Lange Commentary on the Holy Scriptures
To the chief Musician, A Song or Psalm
Make a joyful noise unto God, all ye lands:
2 Sing forth the honor of his name:
Make his praise glorious.
3 Say unto God, How terrible art thou in thy works!
Through the greatness of thy power shall thine enemies submit themselves unto thee.
4 All the earth shall worship thee, and shall sing unto thee;
They shall sing to thy name. Selah.
5 Come and see the works of God:
He is terrible in his doing toward the children of men.
6 He turned the sea into dry land:
They went through the flood on foot:
There did we rejoice in him.
7 He ruleth by his power for ever;
His eyes behold the nations;
Let not the rebellious exalt themselves. Selah.
8 O bless our God, ye people,
And make the voice of his praise to be heard:
9 Which holdeth our soul in life,
And suffereth not our feet to be moved.
10 For thou, O God, hast proved us:
Thou hast tried us, as silver is tried.
11 Thou broughtest us into the net;
Thou laidst affliction upon our loins.
12 Thou hast caused men to ride over our heads;
We went through fire and through water: but thou broughtest us out into a wealthy place.
13 I will go into thy house with burnt offerings;
I will pay thee my vows,
14 Which my lips have uttered,
And my mouth hath spoken, when I was in trouble.
15 I will offer unto thee burnt sacrifices of fatlings,
With the incense of rams:
I will offer bullocks with goats. Selah.
16 Come and hear, all ye that fear God, and I will declare
What he hath done for my soul.
17 I cried unto him with my mouth,
And he was extolled with my tongue.
18 If I regard iniquity in my heart,
The Lord will not hear me:
19 But verily God hath heard me;
He hath attended to the voice of my prayer.
20 Blessed be God,
Which hath not turned away my prayer,
Nor his mercy from me.
EXEGETICAL AND CRITICAL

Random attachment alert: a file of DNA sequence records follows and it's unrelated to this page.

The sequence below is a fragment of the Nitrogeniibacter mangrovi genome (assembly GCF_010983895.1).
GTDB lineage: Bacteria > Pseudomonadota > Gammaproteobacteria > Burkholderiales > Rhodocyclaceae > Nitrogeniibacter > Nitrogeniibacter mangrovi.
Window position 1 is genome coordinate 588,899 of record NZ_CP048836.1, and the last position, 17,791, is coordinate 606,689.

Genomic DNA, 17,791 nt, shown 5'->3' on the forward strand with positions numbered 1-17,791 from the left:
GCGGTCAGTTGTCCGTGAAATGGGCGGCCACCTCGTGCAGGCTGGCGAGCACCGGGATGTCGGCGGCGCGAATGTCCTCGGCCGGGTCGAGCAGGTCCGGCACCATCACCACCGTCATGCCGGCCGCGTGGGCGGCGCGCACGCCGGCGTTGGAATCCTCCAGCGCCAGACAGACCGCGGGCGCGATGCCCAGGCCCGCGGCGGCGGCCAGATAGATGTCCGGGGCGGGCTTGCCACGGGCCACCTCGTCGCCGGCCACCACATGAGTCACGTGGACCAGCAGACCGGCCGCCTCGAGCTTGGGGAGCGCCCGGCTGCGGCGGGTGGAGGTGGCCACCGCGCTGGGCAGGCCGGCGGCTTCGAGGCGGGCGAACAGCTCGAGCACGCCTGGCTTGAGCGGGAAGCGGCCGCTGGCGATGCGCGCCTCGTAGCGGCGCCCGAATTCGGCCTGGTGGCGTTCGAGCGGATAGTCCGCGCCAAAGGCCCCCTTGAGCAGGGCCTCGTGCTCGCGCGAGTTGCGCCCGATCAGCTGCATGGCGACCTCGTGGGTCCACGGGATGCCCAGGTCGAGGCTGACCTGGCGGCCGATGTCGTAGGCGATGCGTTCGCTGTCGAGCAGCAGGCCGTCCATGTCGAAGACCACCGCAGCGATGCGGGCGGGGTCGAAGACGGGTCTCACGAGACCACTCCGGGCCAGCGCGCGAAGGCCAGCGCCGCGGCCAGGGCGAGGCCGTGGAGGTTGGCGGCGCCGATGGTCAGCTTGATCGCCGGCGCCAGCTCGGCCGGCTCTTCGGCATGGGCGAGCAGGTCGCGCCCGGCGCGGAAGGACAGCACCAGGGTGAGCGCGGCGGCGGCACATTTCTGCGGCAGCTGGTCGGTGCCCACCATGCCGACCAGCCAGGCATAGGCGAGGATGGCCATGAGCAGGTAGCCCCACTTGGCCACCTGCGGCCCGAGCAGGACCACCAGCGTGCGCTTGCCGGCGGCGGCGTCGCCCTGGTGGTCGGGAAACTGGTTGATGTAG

ITS CONTENTS AND COMPOSITION.—An exhortation to the nations of the earth to praise God, the Almighty (Psalm 66:1—4), introduces the exhortation to consider the mighty deeds of God in the deliverance of His people in ancient times (Psalm 66:5–7). This is then followed by the exhortation to praise God for a deliverance of the people from trials recently endured (Psalm 66:7–12). The Psalm now passes over from the plural to the singular, yet its turns of expression are so individual, e.g. Psalm 66:16 and 18, that the supposition that the nation is personified is entirely untenable. The Psalmist speaks from his own soul and experience, yet as a member of the congregation here mentioned (Calvin, Geier, et al.). He expresses his design of bringing the promised offerings into the house of God (Psalm 66:13–15), and concludes with an exhortation to the pious to listen to his narrative, how he called upon God, and God heard him, and this to the praise of God (Psalm 66:16–20). There is no reason whatever to regard this second part as a special song of thanksgiving (Ewald). The similarity of Psalm 66:16 and 5, and that of the structure of the strophes thus apparent, is in favor of the original unity of the Psalm. The person and age of the author remain undetermined in this, as well as the following Psalm, notwithstanding the dedication to the director. If עוֹלָם, Psalm 66:7, meant the world (Chald., et al.), we would have evidence in favor of the Maccabean age (Paulus, Olsh., Hitzig), but the word has this meaning only with the Rabbins (Aben Ezra), whilst in the Old Testament this form is always elsewhere an accusative of time with the meaning, forever and ever. It is mere guess—work to think of the time of the dedication of the temple after the exile (Ruding., Rosenm. II., Ewald), or of the exile itself (Rabb., Flam., Rosenm. I.), or of the fall of the Assyrians (Von Leng.), or of the raising of the siege of Jerusalem in connection with Hezekiah’s sickness (Venema, Muntinghe, Köster). The title of the Sept. names it a resurrection Psalm, perhaps with reference to Psalm 66:12 (Delitzsch). The Greek Church has retained this name.